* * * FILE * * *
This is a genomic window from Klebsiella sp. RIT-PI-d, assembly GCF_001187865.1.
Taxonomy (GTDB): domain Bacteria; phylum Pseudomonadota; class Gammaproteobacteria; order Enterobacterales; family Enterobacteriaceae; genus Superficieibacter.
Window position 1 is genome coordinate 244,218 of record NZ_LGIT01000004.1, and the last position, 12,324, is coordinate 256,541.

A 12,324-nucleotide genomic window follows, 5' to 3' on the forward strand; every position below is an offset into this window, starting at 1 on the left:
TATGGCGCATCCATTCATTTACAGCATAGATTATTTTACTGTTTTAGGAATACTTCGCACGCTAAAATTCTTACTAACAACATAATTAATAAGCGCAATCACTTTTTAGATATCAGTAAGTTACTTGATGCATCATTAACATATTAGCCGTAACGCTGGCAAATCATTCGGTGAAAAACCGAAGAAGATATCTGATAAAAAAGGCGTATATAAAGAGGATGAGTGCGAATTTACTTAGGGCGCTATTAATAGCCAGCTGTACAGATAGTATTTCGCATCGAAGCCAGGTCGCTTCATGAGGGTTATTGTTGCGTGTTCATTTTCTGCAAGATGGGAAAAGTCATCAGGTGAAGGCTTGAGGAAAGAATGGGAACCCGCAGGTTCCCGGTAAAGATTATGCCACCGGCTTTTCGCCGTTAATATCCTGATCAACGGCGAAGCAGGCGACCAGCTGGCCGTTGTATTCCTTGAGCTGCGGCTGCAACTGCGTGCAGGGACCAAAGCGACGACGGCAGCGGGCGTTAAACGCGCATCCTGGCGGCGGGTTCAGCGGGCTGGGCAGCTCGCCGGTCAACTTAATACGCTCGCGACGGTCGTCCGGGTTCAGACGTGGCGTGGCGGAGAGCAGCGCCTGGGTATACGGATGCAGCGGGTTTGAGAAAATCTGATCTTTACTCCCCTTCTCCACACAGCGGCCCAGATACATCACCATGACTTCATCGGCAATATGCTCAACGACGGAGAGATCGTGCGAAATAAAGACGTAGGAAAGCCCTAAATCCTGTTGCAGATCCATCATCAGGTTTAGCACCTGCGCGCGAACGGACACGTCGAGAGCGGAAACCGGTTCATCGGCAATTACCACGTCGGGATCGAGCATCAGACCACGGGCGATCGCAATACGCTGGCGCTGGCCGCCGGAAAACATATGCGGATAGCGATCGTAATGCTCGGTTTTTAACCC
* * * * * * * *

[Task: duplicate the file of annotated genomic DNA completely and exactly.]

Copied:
This is a genomic window from Klebsiella sp. RIT-PI-d, assembly GCF_001187865.1.
Taxonomy (GTDB): domain Bacteria; phylum Pseudomonadota; class Gammaproteobacteria; order Enterobacterales; family Enterobacteriaceae; genus Superficieibacter.
Window position 1 is genome coordinate 244,218 of record NZ_LGIT01000004.1, and the last position, 12,324, is coordinate 256,541.

A 12,324-nucleotide genomic window follows, 5' to 3' on the forward strand; every position below is an offset into this window, starting at 1 on the left:
TATGGCGCATCCATTCATTTACAGCATAGATTATTTTACTGTTTTAGGAATACTTCGCACGCTAAAATTCTTACTAACAACATAATTAATAAGCGCAATCACTTTTTAGATATCAGTAAGTTACTTGATGCATCATTAACATATTAGCCGTAACGCTGGCAAATCATTCGGTGAAAAACCGAAGAAGATATCTGATAAAAAAGGCGTATATAAAGAGGATGAGTGCGAATTTACTTAGGGCGCTATTAATAGCCAGCTGTACAGATAGTATTTCGCATCGAAGCCAGGTCGCTTCATGAGGGTTATTGTTGCGTGTTCATTTTCTGCAAGATGGGAAAAGTCATCAGGTGAAGGCTTGAGGAAAGAATGGGAACCCGCAGGTTCCCGGTAAAGATTATGCCACCGGCTTTTCGCCGTTAATATCCTGATCAACGGCGAAGCAGGCGACCAGCTGGCCGTTGTATTCCTTGAGCTGCGGCTGCAACTGCGTGCAGGGACCAAAGCGACGACGGCAGCGGGCGTTAAACGCGCATCCTGGCGGCGGGTTCAGCGGGCTGGGCAGCTCGCCGGTCAACTTAATACGCTCGCGACGGTCGTCCGGGTTCAGACGTGGCGTGGCGGAGAGCAGCGCCTGGGTATACGGATGCAGCGGGTTTGAGAAAATCTGATCTTTACTCCCCTTCTCCACACAGCGGCCCAGATACATCACCATGACTTCATCGGCAATATGCTCAACGACGGAGAGATCGTGCGAAATAAAGACGTAGGAAAGCCCTAAATCCTGTTGCAGATCCATCATCAGGTTTAGCACCTGCGCGCGAACGGACACGTCGAGAGCGGAAACCGGTTCATCGGCAATTACCACGTCGGGATCGAGCATCAGACCACGGGCGATCGCAATACGCTGGCGCTGGCCGCCGGAAAACATATGCGGATAGCGATCGTAATGCTCGGTTTTTAACCC